Go to the Manuals for this modification
3Prev Next4

Cummins-Onan MDKBM generator
Cummins-Onan QD MDKBM

Zanshin's Onan MDKBM generator The 9.5Kw Onan generator (Model MDKBM) installed at the factory aboard Zanshin
(2011-07-04 09:56:04 NIKON D7000 with a "18.0-200.0 mm f/3.5-5.6" lens. [f/4.0, 1/60s] ISO 320 Focus 1.33m)
[46°51'52.61"N 1°1'55.8"W ]
Zanshin's Onan MDKBM generator

Zanshin has many electrical systems on board which use a lot of electrical power. While the alternators on the main engine can re-charge the battery banks, when heavy AC loads such as the air conditioning, the watermaker or the electric oven are used the inverter and batteries really aren't up to the heavy requirements one needs a powerful generator to produce the AC power. We take electric power for granted on land, just plug in whatever device you need and switch it on; the power used is always there, always reliable and very cheap to use. On a boat things are very different and having constant DC and AC electrical power is a luxury that few have. On Zanshin the diesel generator is a Cummins-Onan 9.5Kw QD MDKBM unit producing 230V/50Hz (European) AC with a maximum output of 9.5Kw, this is a lot of power and the equivalent of running 4 hair driers and 2 espresso machines at the same time (these devices draw about 1.5Kw apiece).

The heaviest AC power consumer is the air conditioning, which I rarely run when not attached to shore power at a dock. The trade winds at anchor align the boat so that she gets optimal ventilation, but at a dock that is usually not the case and most marinas are situated where they are optimally protected from the weather which also means that there is little wind so air conditioning is necessary in tropical marinas. The next biggest drain is the oven, which is electric on Zanshin. If I only use one or two of the hobs the inverter is capable of supplying that power from the batteries, but if I were to bake something in the oven and use the hobs at the same time that would exceed the inverter's capabilities and I would need to turn on the generator. The same thing applies to all the other AC loads, while they can be supplied from the reserves of the battery bank, it is better to use the generator for these loads as putting power back into a battery bank involves losses, i.e. when I remove 100amps from a battery I might have to put 150amps back into the battery in order to get the same charge level.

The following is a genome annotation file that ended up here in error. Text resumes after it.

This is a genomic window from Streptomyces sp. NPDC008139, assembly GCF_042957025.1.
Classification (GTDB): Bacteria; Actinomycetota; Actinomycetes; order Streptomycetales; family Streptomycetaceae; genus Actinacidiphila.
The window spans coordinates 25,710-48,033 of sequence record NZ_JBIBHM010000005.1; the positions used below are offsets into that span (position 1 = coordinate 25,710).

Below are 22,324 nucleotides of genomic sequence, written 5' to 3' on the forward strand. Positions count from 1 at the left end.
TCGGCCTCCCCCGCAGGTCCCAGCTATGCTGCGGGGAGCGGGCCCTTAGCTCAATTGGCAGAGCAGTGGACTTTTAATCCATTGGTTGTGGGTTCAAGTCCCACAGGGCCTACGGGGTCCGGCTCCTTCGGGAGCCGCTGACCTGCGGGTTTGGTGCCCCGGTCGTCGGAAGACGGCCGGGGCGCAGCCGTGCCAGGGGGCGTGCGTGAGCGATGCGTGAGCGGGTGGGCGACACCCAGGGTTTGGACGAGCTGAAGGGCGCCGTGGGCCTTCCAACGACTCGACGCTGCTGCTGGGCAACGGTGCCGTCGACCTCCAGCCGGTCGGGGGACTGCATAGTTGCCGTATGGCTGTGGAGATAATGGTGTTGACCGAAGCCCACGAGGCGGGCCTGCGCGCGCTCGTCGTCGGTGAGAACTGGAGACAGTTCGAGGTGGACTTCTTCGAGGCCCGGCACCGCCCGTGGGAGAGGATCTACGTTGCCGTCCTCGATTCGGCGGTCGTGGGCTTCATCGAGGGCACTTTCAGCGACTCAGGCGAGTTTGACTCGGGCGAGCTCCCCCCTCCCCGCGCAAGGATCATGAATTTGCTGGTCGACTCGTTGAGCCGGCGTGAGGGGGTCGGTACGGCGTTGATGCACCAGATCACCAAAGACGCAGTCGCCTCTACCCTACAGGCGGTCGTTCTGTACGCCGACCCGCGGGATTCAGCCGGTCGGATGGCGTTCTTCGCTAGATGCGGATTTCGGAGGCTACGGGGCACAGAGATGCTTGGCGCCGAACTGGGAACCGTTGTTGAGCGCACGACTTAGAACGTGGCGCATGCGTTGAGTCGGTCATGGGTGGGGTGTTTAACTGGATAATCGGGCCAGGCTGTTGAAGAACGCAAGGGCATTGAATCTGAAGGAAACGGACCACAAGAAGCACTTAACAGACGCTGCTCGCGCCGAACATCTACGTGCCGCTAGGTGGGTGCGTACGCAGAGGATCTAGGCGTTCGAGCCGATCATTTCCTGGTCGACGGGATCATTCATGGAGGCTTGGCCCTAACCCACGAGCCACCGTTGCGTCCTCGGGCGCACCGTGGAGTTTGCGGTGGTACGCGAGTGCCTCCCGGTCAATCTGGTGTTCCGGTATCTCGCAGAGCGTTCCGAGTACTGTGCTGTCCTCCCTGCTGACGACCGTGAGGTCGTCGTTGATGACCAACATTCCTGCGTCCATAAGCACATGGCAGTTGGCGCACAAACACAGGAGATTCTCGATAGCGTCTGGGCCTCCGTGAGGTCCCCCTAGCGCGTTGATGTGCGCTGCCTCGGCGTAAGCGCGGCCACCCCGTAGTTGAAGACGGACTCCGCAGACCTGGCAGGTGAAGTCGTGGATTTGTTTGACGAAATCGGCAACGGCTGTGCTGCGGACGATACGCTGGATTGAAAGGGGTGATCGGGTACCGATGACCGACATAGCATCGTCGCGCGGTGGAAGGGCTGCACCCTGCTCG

9.5Kw at 230V can be used to charge the batteries - the charger I have allows me to charge the batteries with 120Amps@24V, which uses about 1/3 of the generator's output but lets me recharge my batteries very quickly. This compares favourable to the 80Amp alternator on the main engine, plus the generator is optimised for producing electricity quietly and efficiently at 1500RPM while the main engine is better used to move the boat. The generator uses about 2 litres of diesel per hour at 1/2 load so is quite efficient and miserly on fuel as well as being almost soundless.

My previous generators were German Fischer Panda models aboard Solitaire and Zanshin I. These a lot smaller in size than the Onan, but they achieved this by running at double the speed (3200RPM, a bit fast for a diesel) and thus had more vibration and noise and generally shorter life spans. This generator is a bit oversized and thus I hope that it runs well for a long time without getting overloaded.

1574 views since 2017-02-04, page last modified on 2017-02-19.